Utilizing Veterinary Technicians for Teletriage
Teletriage is the preliminary assessment of a patient to determine the urgency and severity of a medical issue. Teletriage is a service that any practice can offer and shouldn’t be intimidating. This can occur with a technician through real-time video or asynchronous communication via chat- or a combination of both depending on the needs and wants of your practice. Teletriage can also serve large animal practices, small companion animal hospitals, and exotic species.
Benefits of Offering Veterinary Technician Teletriage
- Increase client retention rates
- Drive more revenue into your practice
- Can be performed remotely outside of the physical practice
- Improve client trust of your practice and the veterinary profession
- Show value of client time and ER vet time by determining if the patient needs immediate care or if the medical issue can wait
- Free up phone lines
- Allows the veterinarian more time to physically see more patients in hospital
Patient Problems that can be Teletriaged
- Toxic ingestion
- Trauma (HBC, fall from height, dog attack, etc)
Basic Triage Questions
- What is the primary concern?
- Duration of issue
- Patient signalment
- Any previous medical issues
- What medications is the patient taking
- Any trauma to the patient witnessed
- Is the patient
- Eating/drinking/urinating/defecating appropriately
- Breathing easily and effectively
- Bleeding or has obvious wounds
Visual Triage Assessment
- The client can send video or pictures of the following
- Mucous membrane color
- Wound, injury, or area of concern
- General disposition of the patient
- Movement of the patient (lameness)
- Patient breathing
- The client can provide respiratory and heart rates
- Tell the client when to start and stop counting
- Tell the client where to look to count respirations and where to feel for pulses
- Breathing can also be calculated by the technician from a video a client sends
- Technician can request a temperature to be taken of the patient if the client and patient are willing
- Red = emergency care needed asap
- Provide location and contact info for local ER
- Send patient records and triage assessment directly to ER
- Allow patient to be transferred to your practice for care
- Dispatch to client/patient location/premise
- Provide location and contact info for local ER
- Yellow = not emergent, but needs care soon
- Schedule next day or same day appointment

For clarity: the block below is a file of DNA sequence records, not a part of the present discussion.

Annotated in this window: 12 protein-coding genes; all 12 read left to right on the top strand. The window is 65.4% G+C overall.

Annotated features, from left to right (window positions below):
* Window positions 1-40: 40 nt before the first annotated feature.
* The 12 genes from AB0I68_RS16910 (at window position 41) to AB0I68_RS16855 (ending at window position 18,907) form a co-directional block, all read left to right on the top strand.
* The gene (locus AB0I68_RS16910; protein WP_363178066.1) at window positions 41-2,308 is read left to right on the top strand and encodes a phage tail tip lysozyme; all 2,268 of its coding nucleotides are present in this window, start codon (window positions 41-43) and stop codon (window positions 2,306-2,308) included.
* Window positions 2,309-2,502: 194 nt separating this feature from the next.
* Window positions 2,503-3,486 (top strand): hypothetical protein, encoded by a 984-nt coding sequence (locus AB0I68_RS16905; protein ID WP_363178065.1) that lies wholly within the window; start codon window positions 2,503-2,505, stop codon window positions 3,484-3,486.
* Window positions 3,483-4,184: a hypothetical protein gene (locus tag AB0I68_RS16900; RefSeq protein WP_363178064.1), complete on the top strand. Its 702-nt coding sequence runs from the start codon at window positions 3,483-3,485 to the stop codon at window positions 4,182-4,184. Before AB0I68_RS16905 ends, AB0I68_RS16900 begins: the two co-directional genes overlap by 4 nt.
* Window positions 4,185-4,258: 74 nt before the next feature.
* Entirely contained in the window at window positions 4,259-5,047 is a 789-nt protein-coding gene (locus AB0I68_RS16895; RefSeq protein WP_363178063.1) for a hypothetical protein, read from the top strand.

- Green = not emergent, can monitor at home
- Schedule appointment for an appropriate date after initial triage assessment depending on patient issue
- Schedule in clinic or telemedicine appointment
- Can provide prescription (in hospital pickup or sent via online pharmacy) for patient issue if
- appropriate for medical issue
- have established VCPR
- have veterinarian consent and dosing
Triage has been done by phone call by our front desk and technician staff for years- with far less information than can now be provided through a telehealth platform (like pictures and videos). The concept of tele-triage is not new- it’s now just improved!
4yo, MN, 20lb Bichon Frise
No medical problems. UTD vaccines and preventive care.
Dude has been used to Ashley working from home during the pandemic. He usually is kenneled when left alone because he has a tendency to let curiosity get the best of him. Dude has been known to chew a shoe and topple the garbage can.
Since Ashley has been home, he is rarely kenneled, but enjoys his owner’s company.
Ashley is now heading back to the office after 1 year away. She buys a camera to be able to watch him on her phone while she is at work.
On her lunch break one day, she checks the camera to peek in on Dude and notices that he has gone through her weekend bag and is chewing on what looks like gum. Ashley is angry at him, but it’s only gum she thinks. Her coworker mentions something about gum being bad for dogs
As the day rolls on, Ashley becomes more concerned that this gum could be a problem for Dude, so she calls your office.
It’s 2pm and your clinic is slammed. Ashley receives a busy signal. She tries again and then goes to voicemail. She leaves a message that Dude has eaten gum and if he needs to be seen.
The voicemail goes unheard until near closing. Worried, your technician calls Ashley back and leaves a voicemail inquiring if the gum was sugar free. If so, he needs to go to the ER asap.
In true voicemail fashion, it goes unheard until the next morning. Ashley, then brings Dude into your clinic for hospitalization and treatment.
Despite your best efforts over the next few days, Dude succumbs to the effects of xylitol toxicity.
Scenario B: Anipanion Telehealth
As the day rolls on, Ashley becomes more concerned that this gum could be a problem for Dude. Having used Anipanion previously for Dude’s mass removal surgery, she sends a text inquiring about Dude’s gum ingestion.
Your awesome technician monitoring Anipanion responds within minutes to Ashley’s question. Your tech advises that she bring Dude in immediately for care since sugar-free gum is highly toxic to dogs. Your tech explains what will happen when Dude comes into the hospital.
Your tech alerts the staff who begin to set up for Dude’s arrival. Emesis drugs, activated charcoal, IV catheters, fluids, needles and syringes for labs are prepared along with a treatment plan for Ashley to sign and leave a deposit.
Ashley leaves work and arrives promptly at 2:30pm. Dude is immediately taken for treatment while your tech explains the process, how Dude will be cared for, and has all the appropriate paperwork signed.
Ashley receives Anipanion updates from your tech throughout his hospitalization. Over the next few days, Dude improves and is sent home with a clean bill of health.
Dude will be kenneled from now on while Ashley is at work, but otherwise will live to cause more mischief.